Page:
0

For instance, is it grammatical?

I looked from the window and spotted a person. It crossed the street.

10
  • 2
    Why would you use "it" for a person? Are you trying to use gender-neutral pronouns? – Cascabel Oct 22 '19 at 15:31
  • 1
    @Cascabel for instance in Russian the grammatical gender is tied to the gender of the noun rather than the biological sex. Since the word for a person "persona" is feminine, we in Russian use "she" even if referring to a man. If we use the word "litso" (lit. face, but can mean a person), we use neuter gender with pronoun "it" and so on. – Anixx Oct 22 '19 at 16:52
  • 1
    Hi Anixx. It looks like you are trying to apply Russian grammar rules to English. It won't work. English does not (usually) genderize nouns. – Cascabel Oct 22 '19 at 19:05
  • 1
    @Cascabel in Russian a ship is masculine, a boat is feminine, a vessel is neuter and the gender in particular case will depend on the name itself (named after man or woman) – Anixx Oct 24 '19 at 5:45
  • 1
    @Cascabel submarine is usually called with two words in Russian "underwater boat". Since the word for boat "lodka" is feminine, the whole thing is feminine. Rarely we can call it "submarina" which is feminine as well. If the name of the submarine is masculine then when calling it by name we use masculine gender (for instance, "Kursk" or "Komsomolets"). Officialy Kursk was an "underwater cruiser" so since the word for a cruiser "kreyser" is masculine, when called this way we use masculine gender. – Anixx Oct 24 '19 at 16:35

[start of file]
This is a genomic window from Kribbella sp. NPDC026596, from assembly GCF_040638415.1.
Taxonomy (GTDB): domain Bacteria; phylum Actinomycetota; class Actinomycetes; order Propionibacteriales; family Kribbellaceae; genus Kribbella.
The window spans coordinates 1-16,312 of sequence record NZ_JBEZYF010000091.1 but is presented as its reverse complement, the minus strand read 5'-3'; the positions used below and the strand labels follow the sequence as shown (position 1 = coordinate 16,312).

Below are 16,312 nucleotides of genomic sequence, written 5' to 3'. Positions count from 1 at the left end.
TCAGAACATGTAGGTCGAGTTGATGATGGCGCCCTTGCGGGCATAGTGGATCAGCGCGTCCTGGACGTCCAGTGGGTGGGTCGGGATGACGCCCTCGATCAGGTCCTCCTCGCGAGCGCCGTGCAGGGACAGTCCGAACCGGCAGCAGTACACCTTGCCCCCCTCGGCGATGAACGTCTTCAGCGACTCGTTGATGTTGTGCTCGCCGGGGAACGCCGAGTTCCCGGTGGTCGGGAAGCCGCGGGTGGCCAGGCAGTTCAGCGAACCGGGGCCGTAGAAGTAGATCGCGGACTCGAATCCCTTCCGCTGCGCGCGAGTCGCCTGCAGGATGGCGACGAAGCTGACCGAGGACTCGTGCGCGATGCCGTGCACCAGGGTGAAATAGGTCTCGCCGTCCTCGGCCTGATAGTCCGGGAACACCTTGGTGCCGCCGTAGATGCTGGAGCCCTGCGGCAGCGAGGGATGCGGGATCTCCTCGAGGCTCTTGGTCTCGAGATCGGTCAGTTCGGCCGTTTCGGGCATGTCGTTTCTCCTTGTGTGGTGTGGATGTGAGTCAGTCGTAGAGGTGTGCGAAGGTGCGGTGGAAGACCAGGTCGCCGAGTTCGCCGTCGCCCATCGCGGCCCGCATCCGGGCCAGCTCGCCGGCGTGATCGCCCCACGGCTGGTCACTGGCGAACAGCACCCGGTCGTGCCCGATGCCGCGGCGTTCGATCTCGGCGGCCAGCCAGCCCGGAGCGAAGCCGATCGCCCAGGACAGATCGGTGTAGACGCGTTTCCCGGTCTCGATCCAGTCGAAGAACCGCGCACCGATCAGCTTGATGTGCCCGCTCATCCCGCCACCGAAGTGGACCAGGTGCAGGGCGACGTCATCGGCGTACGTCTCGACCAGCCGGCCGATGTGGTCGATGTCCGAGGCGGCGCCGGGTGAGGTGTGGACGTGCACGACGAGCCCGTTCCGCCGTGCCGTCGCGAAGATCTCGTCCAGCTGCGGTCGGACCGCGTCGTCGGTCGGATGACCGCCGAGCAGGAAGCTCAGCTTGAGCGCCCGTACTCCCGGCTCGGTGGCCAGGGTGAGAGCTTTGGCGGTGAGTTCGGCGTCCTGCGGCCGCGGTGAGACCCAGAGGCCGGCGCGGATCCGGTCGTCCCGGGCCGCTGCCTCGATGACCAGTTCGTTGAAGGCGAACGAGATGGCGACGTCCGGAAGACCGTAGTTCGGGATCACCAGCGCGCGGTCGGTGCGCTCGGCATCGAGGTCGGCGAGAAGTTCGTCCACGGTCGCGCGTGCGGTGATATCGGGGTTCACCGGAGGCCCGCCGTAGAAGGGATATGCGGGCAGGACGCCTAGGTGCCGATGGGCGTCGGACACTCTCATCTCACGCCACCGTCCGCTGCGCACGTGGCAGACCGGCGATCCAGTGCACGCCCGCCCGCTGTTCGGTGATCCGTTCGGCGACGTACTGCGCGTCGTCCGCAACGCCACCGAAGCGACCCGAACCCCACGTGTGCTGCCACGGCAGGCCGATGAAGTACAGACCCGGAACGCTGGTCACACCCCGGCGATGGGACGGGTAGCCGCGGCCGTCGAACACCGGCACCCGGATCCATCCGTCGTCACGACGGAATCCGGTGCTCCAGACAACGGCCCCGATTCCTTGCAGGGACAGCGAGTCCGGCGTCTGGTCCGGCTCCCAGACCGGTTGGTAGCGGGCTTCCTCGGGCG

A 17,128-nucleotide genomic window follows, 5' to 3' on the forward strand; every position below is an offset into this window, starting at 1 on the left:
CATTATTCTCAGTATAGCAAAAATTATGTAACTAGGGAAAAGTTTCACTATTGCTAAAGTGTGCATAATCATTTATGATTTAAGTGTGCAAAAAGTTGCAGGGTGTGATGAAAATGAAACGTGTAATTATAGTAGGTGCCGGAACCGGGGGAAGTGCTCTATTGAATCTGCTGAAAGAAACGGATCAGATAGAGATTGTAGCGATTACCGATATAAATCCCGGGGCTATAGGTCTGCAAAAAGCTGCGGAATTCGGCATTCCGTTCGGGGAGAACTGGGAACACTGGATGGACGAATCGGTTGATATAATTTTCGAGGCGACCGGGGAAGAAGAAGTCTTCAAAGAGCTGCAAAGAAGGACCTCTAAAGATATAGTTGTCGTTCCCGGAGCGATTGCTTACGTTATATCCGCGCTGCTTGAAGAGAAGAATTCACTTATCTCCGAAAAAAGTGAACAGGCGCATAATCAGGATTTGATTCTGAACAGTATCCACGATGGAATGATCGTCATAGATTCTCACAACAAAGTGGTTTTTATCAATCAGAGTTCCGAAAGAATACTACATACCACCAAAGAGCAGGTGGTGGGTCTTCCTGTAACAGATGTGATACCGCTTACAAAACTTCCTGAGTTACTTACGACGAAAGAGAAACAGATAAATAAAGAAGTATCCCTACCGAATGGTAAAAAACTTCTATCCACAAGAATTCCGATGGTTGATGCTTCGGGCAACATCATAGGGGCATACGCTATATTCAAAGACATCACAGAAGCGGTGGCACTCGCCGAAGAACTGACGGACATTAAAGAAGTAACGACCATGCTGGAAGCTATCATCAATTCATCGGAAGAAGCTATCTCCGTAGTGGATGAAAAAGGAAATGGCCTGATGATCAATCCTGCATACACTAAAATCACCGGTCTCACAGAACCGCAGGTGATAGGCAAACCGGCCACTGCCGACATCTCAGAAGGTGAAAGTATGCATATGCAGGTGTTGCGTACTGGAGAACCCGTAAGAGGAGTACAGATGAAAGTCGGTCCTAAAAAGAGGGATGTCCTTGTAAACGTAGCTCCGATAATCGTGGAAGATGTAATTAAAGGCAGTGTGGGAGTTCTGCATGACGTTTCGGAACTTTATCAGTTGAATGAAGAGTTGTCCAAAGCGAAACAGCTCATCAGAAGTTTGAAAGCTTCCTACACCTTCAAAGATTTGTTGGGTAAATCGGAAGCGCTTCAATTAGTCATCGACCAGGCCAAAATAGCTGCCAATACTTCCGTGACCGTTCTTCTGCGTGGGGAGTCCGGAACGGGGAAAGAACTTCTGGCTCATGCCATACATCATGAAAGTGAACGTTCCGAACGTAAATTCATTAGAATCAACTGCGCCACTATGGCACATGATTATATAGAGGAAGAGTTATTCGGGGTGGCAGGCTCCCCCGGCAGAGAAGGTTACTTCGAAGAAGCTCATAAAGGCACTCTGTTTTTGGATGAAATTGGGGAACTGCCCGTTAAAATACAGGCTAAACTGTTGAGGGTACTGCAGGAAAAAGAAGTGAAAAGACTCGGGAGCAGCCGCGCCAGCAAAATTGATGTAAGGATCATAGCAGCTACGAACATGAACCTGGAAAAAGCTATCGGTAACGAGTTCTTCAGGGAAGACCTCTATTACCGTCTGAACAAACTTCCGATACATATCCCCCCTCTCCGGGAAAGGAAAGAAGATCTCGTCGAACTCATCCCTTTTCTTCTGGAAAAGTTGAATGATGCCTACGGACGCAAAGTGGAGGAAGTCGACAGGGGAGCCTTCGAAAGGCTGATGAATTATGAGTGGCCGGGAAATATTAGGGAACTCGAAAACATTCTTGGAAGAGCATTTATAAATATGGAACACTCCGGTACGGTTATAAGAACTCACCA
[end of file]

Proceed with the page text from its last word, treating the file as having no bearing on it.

0

No, in this context a human should be refereed to as "he", "she" or "they".

"It" is used for inanimate objects or non-human animals. Although, if you knew the gender of the animal, you might still use he or she in some circumstances.

Thus

I looked from the window and spotted a person. They crossed the street.

I looked from the window and spotted a man. He crossed the street.

I looked from the window and spotted a girl. She crossed the street.

but

I looked from the window and spotted a dog. It crossed the street.

I looked from the window and spotted a car. It drove down the street.

however, possibly

I looked from the window and spotted George's mare. She galloped down the street.

4
  • 2
    You might use it with a figure (meaning a person you can't see well enough to make a guess at their gender). – Kate Bunting Oct 22 '19 at 16:42
  • @Kate Bunting interesting! – Anixx Oct 22 '19 at 16:47
  • @Kate Bunting possibly it also would work with "sihlouette" – Anixx Oct 22 '19 at 16:54
  • @KateBunting Agreed. An indistinct figure then almost becomes a thing rather than a human being . Or you could revert to the gender-neutral "they" – Peter Jennings Oct 22 '19 at 17:54

Not the answer you're looking for? Browse other questions tagged or ask your own question.